How to Make Buttermilk Substitute

Have you ever found yourself craving a hot stack of buttermilk pancakes or a fresh, buttermilk biscuit, only to realize you don’t have the most important ingredient on hand? Or perhaps your recipe only calls for one cup of buttermilk, and it seems wasteful to purchase an entire carton. I have a solution! Learn how to make buttermilk substitute at home with this quick tutorial. Homemade buttermilk can easily be swapped with commercial versions to use in baked goods. 

Homemade buttermilk substitute in a milk bottle.

Ready for a fun ingredient hack? This trick saves me time and money when I forget to buy buttermilk. I’m a space cadet. It happens.

This homemade buttermilk is not the exact same thing that’s sold in grocery stores, and I’m covering the differences between the two below if you’re interested. Buttermilk actually has quite a bit of history behind it!

What is Buttermilk?

Our modern day cultured buttermilk is very different from the original product, which was the buttery byproduct remaining after hours of churning butter.

Because there was no refrigeration at the time, the cream being used would sometimes be slightly spoiled, creating a sour byproduct.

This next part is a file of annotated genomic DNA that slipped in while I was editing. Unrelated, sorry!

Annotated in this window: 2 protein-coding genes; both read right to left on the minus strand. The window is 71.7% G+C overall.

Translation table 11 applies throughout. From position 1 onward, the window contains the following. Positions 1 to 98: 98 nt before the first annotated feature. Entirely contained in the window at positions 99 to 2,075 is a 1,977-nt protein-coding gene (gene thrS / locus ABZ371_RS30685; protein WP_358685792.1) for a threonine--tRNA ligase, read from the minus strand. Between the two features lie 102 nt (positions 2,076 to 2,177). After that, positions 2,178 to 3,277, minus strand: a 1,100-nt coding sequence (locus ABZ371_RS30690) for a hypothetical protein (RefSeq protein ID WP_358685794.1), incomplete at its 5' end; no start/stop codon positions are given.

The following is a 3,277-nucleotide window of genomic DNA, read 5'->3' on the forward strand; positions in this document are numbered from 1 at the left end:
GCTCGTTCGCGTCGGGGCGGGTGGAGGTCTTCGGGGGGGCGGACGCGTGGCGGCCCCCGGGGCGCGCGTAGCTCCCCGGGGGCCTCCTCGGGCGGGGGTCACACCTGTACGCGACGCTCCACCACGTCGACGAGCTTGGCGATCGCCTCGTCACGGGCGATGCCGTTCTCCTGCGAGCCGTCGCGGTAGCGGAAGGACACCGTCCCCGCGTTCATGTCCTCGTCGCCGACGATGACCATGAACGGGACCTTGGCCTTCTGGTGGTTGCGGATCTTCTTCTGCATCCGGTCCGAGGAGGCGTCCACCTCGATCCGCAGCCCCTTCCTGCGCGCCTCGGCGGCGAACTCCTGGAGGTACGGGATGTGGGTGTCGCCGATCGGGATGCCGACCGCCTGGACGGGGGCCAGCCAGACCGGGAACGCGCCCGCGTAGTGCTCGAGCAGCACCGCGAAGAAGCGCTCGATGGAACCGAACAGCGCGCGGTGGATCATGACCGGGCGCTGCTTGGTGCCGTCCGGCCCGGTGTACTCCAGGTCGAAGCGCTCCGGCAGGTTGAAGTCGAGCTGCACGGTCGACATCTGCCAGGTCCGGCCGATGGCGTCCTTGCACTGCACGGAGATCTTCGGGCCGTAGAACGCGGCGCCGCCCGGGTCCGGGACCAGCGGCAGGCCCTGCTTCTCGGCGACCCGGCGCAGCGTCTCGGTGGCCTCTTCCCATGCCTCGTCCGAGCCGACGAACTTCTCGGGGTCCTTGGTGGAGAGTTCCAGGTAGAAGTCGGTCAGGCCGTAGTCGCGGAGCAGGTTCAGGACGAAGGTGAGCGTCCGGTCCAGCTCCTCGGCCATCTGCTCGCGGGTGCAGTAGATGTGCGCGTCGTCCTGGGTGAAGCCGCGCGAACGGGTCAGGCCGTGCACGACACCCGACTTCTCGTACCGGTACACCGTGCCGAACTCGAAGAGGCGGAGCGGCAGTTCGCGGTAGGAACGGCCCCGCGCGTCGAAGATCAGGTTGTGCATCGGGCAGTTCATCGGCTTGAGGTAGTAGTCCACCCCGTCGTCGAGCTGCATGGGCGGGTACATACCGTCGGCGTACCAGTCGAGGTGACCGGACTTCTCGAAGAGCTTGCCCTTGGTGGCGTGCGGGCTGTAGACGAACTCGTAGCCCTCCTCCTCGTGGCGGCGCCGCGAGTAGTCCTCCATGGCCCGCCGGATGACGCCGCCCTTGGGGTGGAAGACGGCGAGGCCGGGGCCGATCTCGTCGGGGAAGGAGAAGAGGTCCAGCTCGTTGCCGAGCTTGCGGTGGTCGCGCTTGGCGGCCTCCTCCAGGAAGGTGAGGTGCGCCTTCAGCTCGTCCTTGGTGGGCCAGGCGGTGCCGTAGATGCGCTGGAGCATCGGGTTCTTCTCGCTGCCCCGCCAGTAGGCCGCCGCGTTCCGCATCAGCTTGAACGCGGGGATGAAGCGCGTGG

However, if the cream was fresh, the buttermilk could actually be sweet. You can read a brief but slightly more thorough overview on the history of buttermilk in this article from Slate.

If you’re curious, this type of traditional buttermilk can be prepared at home. Whisk a cup of non-homogenized cream until it eventually separates into butter and buttermilk.

Why Use Buttermilk in Baked Goods?

Buttermilk lightens up batters and adds tenderness to baked goods. When the cultures in buttermilk make contact with baking powder and/or baking soda, the chemical reaction  causes the batter to fizz up (it also cancels out the sour flavor). That fizziness leads to those magical, tender results.

How to Make Buttermilk Substitute

I would only recommend using this homemade buttermilk in baked goods. Avoid using it in liquid applications like sauces or buttermilk ranch dressing.

The main difference between homemade buttermilk and commercial versions is that this version will curdle slightly. The curdles will vanish into baked goods, but you don’t want those showing up on your salad greens. Make sense?

You can use either fresh squeezed lemon juice or white vinegar (either distilled or white wine vinegar are fine). I prefer using lemon juice, but this is mainly out of habit. You’re not going to taste the difference once you bite into some pancakes.

Milk in a pyrex measuring cup, next to a lemon and measuring spoons.

Step 1. Measure out 1 scant cup of milk (just slightly under the line). Stir or whisk in 1 tablespoon of fresh squeezed lemon juice or white vinegar.

A hand holding a tablespoon of lemon juice over a cup of milk.

Step 2: Let the mixture sit at room temperature for 5-10 minutes, until slightly curdled and thickened.

A spoonful of curdled, homemade buttermilk substitute.

Step 3: Use homemade buttermilk substitute, including the curdled bits, in your recipe when it calls for buttermilk.